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Salt Lake City parents complain a school’s privacy form is a gag order that could threaten kids’ safety

In the stack of papers parents at Salt Lake City’s Hawthorne Elementary sign at the start of the school year, the one labeled “Parent/Adult Volunteer Confidentiality Agreement” didn’t seem likely to set off alarm bells.

However, a few parents did raise objections, arguing the form amounted to a gag order to keep them from learning about bad behavior classmates might direct at their children. And, after a discussion between two parents and the school’s principal, the form will be rewritten to address those fears.

The “communication between parents,” said Megan Buhler, a mother of three Hawthorne students, “is one of the real strengths” of the school, and this form “is specifically designed to squash that, and I’m concerned about that.”

On the form, parents are told if they fail to keep information confidential, the result may include “being denied the opportunity to volunteer.”

Marian Broadhead, principal at Hawthorne, said Friday that the confidentiality form is a routine one. “We’ve always had it in place here,” she said, adding that college students who volunteer at the school have had to sign it for 20 years.

She added that the rule “is a protection for” parents, so they will be aware of how easily someone could divulge student information — such as ID numbers, birthdays or grades — inadvertently in emails or social media. Such data is protected under the federal Family Educational Rights and Privacy Act, or FERPA.

The form, she said, is “not about whether you can talk to a parent about behavior.”

However, a notice posted with the forms at a parent meeting Thursday night — and captured in a photo Buhler posted to friends on Facebook — reads, “It is most important that students, their behavior and/or grades are not discussed among school volunteers and that student privacy is respected.”

For Buhler, being able to discuss student behavior is an issue of safety. And it’s personal.

Last school year, on a field trip, a classmate repeatedly screamed at one of Buhler’s children and other students, she said. Buhler wasn’t volunteering that day, and another parent told her about the incident.

That same day, Buhler said, her child’s teacher sent an email that seemed to downplay what happened. “She mentioned that there had been a slight incident, and basically put it all on my daughter,” Buhler said. When Buhler told the teacher what the volunteer parent told her, “[the teacher] said, ‘Oh, well, that’s actually how it happened,’” Buhler said.

Buhler said the parent-to-parent network at Hawthorne is a vital safety check. “The observations that I’ve heard from my own child, from those parent volunteers, have been really helpful — in fact, in some cases, more helpful than the teachers’ observations,” she said.

Broadhead said that teachers and administrators can discuss student behavior with parents, but there are limits because of FERPA.

“Let’s say that your child was hit, a fist to the face,” Broadhead said. “I am able to let you know that I will follow all the appropriate procedures, and the discipline, and due process. But I’m not going to tell you that Johnny, who hit your kid, now is going to be whatever, whatever, whatever. … I can tell you everything that we do to protect a child, to be safe, but I also have to manage the privacy of the other [student].”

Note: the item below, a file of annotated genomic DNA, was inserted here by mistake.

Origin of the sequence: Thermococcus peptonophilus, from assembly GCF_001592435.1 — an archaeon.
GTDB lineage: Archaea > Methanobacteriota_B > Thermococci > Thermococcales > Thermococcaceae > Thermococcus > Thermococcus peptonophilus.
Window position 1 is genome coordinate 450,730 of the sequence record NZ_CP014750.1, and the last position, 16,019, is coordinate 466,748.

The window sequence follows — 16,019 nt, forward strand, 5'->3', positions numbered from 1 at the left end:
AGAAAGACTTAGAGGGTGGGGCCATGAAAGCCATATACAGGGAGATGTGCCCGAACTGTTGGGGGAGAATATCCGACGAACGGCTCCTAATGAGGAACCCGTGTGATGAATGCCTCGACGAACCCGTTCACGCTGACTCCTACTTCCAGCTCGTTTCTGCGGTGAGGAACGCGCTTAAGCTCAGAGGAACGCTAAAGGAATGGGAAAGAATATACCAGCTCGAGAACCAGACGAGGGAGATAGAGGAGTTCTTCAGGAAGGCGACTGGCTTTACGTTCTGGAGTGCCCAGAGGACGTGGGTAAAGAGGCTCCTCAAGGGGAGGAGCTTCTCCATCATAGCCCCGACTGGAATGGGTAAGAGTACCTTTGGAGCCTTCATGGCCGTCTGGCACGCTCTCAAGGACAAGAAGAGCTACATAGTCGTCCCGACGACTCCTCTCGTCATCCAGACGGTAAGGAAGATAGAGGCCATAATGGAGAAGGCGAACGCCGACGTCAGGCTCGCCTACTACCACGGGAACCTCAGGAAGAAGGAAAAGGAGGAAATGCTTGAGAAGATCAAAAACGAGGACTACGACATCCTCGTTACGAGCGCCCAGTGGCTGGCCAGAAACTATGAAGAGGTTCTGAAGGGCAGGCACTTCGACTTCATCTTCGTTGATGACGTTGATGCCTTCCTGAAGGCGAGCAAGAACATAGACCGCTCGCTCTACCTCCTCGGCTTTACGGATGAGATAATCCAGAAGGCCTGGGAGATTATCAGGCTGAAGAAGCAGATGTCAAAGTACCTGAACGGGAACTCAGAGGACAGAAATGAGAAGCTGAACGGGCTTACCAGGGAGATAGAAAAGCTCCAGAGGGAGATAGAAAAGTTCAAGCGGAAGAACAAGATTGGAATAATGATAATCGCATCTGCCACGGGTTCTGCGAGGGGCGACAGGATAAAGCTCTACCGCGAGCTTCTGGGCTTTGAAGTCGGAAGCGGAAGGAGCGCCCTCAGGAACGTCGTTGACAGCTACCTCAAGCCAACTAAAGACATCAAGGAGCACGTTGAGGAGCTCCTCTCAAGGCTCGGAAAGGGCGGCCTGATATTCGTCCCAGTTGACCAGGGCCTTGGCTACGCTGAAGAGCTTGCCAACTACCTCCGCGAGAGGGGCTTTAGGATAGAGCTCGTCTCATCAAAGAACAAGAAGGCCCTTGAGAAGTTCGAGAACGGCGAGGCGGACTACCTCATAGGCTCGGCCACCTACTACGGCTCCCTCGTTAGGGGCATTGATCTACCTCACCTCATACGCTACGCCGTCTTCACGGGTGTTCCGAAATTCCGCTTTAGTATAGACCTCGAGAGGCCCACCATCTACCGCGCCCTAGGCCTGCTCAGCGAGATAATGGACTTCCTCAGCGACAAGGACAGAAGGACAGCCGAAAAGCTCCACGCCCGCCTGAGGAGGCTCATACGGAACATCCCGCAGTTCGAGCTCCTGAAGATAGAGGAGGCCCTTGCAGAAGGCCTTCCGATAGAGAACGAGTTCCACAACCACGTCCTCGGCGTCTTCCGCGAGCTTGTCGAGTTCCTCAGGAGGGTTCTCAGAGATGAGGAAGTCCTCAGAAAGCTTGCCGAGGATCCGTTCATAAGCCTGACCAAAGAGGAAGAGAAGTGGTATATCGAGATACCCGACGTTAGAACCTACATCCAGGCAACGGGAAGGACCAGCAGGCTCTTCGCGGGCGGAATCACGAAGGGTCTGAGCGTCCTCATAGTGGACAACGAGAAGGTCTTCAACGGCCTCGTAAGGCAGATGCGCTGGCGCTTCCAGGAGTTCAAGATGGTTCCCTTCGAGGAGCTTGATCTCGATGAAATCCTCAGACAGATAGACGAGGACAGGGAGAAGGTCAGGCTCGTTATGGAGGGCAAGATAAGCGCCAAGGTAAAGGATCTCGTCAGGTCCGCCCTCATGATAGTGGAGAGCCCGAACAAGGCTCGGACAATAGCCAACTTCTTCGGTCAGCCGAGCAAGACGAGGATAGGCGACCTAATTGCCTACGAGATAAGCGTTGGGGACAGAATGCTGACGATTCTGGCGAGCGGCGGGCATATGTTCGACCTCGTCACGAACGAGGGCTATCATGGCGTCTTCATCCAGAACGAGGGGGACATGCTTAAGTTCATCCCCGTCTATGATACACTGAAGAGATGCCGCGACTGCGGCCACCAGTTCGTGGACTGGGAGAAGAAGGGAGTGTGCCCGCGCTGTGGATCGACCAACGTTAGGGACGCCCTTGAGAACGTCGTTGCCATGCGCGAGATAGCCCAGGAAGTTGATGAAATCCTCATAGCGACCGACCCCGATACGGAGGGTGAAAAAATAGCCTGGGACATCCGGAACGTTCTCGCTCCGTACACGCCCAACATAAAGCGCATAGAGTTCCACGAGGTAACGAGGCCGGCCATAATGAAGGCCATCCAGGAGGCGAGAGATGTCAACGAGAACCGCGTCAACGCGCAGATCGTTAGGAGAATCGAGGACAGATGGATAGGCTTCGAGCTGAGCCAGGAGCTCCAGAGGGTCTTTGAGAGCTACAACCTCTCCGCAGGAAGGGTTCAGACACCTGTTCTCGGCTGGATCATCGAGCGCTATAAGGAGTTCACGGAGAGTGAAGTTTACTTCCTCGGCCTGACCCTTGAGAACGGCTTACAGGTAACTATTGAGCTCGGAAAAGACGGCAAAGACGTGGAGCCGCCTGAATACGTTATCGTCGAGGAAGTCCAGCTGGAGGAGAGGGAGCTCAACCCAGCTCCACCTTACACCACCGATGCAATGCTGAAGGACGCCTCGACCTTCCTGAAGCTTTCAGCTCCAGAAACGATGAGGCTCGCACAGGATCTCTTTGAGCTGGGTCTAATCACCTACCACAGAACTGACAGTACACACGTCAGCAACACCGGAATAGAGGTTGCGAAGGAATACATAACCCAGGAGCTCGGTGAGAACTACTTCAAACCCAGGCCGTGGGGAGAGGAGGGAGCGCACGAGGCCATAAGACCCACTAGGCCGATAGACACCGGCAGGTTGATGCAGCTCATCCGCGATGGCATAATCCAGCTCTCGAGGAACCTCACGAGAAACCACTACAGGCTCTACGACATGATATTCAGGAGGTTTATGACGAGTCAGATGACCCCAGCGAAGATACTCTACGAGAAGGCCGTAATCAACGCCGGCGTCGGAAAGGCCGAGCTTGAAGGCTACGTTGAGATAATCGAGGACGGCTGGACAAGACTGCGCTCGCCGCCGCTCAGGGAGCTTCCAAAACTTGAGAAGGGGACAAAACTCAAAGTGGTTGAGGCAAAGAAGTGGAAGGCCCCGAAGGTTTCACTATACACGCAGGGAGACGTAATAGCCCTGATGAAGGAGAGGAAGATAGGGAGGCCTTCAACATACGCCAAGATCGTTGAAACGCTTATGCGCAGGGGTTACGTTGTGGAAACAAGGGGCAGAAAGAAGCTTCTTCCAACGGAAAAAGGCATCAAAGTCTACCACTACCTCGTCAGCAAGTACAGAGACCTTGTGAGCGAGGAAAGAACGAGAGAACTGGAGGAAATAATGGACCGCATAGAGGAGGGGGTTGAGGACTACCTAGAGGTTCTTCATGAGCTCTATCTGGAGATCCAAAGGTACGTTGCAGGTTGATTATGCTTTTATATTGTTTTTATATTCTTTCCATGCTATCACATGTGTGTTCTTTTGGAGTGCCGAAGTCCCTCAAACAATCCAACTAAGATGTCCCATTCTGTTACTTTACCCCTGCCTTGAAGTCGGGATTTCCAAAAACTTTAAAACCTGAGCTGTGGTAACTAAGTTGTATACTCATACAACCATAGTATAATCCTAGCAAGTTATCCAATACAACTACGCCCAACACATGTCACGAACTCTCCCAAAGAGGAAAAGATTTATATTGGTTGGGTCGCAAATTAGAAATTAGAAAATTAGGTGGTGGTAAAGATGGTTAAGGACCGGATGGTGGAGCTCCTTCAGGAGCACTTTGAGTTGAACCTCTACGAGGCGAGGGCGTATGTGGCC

On Friday afternoon, Buhler and the other volunteer parent met with Broadhead. Buhler said the principal agreed to revise the form, to make clear that student information should be protected — and that volunteers should speak up about safety concerns.

“This isn’t people gossiping, this isn’t people sharing student data,” Buhler said. “This is a parent seeing an unsafe situation and informing a parent that her child was in danger.”

Broadhead, who this month was named the Salt Lake City School District’s Principal of the Year for 2020, said, “We wouldn’t be the school we are without our volunteers.” Last year, Hawthorne was named a National Blue Ribbon School, one of three in the state to receive this competitive honor from the U.S. Department of Education.

Gordon Monson: Let us turn to the Good Book to put the Utah-BYU game in its proper place

If we must get all Biblical, and, apparently, we must, in a college football rivalry game unfortunately named the “Holy War,” then let’s start by joining in, by turning to the book of Matthew in the New Testament, where it reads, in so many words, what is divinely applicable here.

The first will be last and the last will be first.

So it is, then, that what was once the last game of the year — Utah vs. BYU — is now the first. And given all the circumstances that conspired to move the game, namely, the gods of the Pac-12 demanding it, it is an inspired place for the game to be.

So let it be written, so let it be done.

Can we get a hallelujah on that? A righteous yell? An amen?

Yes, we can — from coaches, players and fans.

It beats the heaven and hell out of opening the season against, say, Presbyterian College or Northwest Nazarene. No offense intended for the Blue Hose and the Nighthawks — oops, they don’t even play football — but that kind of lid-lifting challenge doesn’t quite hold the attention of players working and sweating in the buzzard-hot days of August like this does.

Nobody’s daydreaming or dogging it now.

That much is evident to anyone who has visited with the Utes and Cougars in the run-up to the big game.